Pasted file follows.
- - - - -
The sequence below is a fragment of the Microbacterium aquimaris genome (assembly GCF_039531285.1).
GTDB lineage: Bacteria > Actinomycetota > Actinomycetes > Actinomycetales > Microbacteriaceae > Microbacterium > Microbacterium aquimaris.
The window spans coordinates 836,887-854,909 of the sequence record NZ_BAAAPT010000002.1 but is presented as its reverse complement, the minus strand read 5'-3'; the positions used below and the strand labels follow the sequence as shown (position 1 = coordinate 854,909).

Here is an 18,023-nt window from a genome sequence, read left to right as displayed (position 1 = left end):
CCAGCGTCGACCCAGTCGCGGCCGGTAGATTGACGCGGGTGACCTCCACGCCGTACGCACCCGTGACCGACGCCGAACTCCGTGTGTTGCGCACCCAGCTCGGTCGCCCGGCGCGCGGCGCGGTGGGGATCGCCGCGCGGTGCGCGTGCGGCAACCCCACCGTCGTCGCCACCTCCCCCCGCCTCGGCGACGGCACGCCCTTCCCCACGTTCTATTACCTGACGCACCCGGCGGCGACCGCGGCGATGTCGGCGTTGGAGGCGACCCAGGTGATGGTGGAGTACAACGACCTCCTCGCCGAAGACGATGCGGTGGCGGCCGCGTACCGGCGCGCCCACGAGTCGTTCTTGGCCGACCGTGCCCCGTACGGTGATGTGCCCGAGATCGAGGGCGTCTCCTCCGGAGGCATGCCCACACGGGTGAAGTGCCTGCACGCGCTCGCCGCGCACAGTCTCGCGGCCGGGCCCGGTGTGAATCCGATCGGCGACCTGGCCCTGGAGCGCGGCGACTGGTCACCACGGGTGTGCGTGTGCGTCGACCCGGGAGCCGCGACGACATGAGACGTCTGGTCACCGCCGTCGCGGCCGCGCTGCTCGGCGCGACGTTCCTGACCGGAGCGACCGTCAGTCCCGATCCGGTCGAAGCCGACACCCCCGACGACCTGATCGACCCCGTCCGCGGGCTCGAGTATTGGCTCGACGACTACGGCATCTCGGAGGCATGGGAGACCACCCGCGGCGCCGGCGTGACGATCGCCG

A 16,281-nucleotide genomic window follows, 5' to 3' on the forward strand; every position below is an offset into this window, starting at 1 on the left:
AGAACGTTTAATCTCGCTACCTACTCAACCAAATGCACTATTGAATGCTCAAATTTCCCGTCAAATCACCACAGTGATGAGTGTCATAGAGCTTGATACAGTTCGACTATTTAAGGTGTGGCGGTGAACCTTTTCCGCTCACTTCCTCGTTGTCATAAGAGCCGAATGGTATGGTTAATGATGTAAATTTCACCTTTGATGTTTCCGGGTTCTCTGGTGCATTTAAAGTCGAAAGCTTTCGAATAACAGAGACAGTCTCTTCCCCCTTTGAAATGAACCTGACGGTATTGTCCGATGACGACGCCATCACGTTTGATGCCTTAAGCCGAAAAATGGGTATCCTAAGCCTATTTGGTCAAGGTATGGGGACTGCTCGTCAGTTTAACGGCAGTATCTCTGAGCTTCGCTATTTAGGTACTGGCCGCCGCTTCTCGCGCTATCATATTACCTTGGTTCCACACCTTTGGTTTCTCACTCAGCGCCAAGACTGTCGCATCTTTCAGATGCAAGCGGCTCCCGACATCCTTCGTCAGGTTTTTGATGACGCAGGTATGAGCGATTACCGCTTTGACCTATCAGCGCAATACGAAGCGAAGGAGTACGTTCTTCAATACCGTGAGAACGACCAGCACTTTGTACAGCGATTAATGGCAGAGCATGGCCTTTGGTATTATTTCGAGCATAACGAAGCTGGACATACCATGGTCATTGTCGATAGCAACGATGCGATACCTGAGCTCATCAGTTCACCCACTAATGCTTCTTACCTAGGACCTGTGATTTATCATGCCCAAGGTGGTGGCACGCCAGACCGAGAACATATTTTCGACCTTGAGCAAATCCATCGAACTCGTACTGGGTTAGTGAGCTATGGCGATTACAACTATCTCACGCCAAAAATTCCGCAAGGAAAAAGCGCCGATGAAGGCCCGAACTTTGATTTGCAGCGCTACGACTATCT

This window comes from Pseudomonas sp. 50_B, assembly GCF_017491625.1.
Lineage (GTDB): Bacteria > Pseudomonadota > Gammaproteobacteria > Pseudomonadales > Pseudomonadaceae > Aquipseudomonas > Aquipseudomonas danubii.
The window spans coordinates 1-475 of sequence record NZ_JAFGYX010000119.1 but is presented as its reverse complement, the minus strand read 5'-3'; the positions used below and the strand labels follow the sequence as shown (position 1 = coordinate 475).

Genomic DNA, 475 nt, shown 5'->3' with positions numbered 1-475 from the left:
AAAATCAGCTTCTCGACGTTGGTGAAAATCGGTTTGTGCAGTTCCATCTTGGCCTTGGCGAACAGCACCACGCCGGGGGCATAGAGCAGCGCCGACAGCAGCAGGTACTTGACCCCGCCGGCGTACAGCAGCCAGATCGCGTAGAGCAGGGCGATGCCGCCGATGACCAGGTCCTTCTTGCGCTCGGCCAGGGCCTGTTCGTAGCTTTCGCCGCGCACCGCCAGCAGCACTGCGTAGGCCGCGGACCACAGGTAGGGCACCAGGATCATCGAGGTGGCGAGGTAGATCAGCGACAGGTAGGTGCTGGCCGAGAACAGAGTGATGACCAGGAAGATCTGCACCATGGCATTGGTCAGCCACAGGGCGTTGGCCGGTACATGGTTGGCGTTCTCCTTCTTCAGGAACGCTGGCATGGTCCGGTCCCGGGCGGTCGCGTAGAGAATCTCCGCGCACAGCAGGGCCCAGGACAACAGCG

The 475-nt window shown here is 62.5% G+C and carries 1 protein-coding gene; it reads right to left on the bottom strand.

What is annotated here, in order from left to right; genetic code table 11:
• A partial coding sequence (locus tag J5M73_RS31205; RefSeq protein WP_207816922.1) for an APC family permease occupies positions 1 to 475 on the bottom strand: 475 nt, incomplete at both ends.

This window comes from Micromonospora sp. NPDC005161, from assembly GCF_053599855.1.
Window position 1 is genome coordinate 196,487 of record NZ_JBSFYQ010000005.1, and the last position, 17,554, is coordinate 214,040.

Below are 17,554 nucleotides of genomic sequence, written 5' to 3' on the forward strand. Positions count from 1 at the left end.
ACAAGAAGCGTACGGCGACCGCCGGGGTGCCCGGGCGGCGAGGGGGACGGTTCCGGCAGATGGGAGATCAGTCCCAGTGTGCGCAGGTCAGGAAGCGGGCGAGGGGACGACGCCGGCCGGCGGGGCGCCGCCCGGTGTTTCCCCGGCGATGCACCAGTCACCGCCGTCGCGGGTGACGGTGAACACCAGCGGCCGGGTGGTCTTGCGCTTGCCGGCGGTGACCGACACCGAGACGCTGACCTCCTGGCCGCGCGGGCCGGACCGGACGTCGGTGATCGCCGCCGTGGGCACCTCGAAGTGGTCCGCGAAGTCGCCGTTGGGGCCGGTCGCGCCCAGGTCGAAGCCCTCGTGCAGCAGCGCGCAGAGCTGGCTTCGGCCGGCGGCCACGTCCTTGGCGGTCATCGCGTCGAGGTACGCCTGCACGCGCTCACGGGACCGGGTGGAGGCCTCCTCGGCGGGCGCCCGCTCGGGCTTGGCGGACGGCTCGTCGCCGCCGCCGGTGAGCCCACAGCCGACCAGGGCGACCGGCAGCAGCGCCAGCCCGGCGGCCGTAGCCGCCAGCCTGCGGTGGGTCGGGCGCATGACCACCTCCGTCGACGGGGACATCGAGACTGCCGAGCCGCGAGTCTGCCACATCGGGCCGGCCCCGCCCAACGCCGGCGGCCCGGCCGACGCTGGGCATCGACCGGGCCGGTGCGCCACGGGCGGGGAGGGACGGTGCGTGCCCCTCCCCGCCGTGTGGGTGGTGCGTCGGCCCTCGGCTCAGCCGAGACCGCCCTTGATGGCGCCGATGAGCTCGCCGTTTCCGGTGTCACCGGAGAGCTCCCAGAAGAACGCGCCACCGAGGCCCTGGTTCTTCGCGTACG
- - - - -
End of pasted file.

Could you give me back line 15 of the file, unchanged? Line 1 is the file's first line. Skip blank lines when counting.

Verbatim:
• A partial coding sequence (locus tag J5M73_RS31205; RefSeq protein WP_207816922.1) for an APC family permease occupies positions 1 to 475 on the bottom strand: 475 nt, incomplete at both ends.